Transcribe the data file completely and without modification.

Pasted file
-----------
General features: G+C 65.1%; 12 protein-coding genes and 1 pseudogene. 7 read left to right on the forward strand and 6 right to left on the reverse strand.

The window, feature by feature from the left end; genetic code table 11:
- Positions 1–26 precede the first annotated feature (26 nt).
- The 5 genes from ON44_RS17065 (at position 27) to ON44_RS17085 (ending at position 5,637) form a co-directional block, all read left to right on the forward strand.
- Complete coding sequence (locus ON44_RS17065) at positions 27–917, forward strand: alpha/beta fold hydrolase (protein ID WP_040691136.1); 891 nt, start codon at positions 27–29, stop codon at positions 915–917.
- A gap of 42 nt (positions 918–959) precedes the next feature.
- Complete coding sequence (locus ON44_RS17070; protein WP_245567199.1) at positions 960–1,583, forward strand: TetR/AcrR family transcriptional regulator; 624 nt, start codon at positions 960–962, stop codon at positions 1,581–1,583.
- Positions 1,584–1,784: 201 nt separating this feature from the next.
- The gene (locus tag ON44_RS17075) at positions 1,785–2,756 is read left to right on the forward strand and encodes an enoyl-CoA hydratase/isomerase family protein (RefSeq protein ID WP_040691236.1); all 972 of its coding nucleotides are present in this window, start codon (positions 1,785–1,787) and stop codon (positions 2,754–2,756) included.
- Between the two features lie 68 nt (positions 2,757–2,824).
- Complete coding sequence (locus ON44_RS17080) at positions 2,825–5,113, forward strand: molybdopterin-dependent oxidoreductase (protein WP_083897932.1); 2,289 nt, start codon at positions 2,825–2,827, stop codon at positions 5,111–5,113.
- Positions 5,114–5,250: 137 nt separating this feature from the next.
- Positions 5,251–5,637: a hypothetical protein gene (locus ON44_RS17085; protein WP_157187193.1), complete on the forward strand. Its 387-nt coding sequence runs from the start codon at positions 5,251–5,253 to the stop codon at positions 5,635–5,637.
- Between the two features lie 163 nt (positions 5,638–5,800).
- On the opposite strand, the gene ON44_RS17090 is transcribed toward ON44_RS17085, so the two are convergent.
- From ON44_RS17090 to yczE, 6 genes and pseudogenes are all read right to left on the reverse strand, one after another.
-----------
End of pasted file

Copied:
General features: G+C 65.1%; 12 protein-coding genes and 1 pseudogene. 7 read left to right on the forward strand and 6 right to left on the reverse strand.

The window, feature by feature from the left end; genetic code table 11:
- Positions 1–26 precede the first annotated feature (26 nt).
- The 5 genes from ON44_RS17065 (at position 27) to ON44_RS17085 (ending at position 5,637) form a co-directional block, all read left to right on the forward strand.
- Complete coding sequence (locus ON44_RS17065) at positions 27–917, forward strand: alpha/beta fold hydrolase (protein ID WP_040691136.1); 891 nt, start codon at positions 27–29, stop codon at positions 915–917.
- A gap of 42 nt (positions 918–959) precedes the next feature.
- Complete coding sequence (locus ON44_RS17070; protein WP_245567199.1) at positions 960–1,583, forward strand: TetR/AcrR family transcriptional regulator; 624 nt, start codon at positions 960–962, stop codon at positions 1,581–1,583.
- Positions 1,584–1,784: 201 nt separating this feature from the next.
- The gene (locus tag ON44_RS17075) at positions 1,785–2,756 is read left to right on the forward strand and encodes an enoyl-CoA hydratase/isomerase family protein (RefSeq protein ID WP_040691236.1); all 972 of its coding nucleotides are present in this window, start codon (positions 1,785–1,787) and stop codon (positions 2,754–2,756) included.
- Between the two features lie 68 nt (positions 2,757–2,824).
- Complete coding sequence (locus ON44_RS17080) at positions 2,825–5,113, forward strand: molybdopterin-dependent oxidoreductase (protein WP_083897932.1); 2,289 nt, start codon at positions 2,825–2,827, stop codon at positions 5,111–5,113.
- Positions 5,114–5,250: 137 nt separating this feature from the next.
- Positions 5,251–5,637: a hypothetical protein gene (locus ON44_RS17085; protein WP_157187193.1), complete on the forward strand. Its 387-nt coding sequence runs from the start codon at positions 5,251–5,253 to the stop codon at positions 5,635–5,637.
- Between the two features lie 163 nt (positions 5,638–5,800).
- On the opposite strand, the gene ON44_RS17090 is transcribed toward ON44_RS17085, so the two are convergent.
- From ON44_RS17090 to yczE, 6 genes and pseudogenes are all read right to left on the reverse strand, one after another.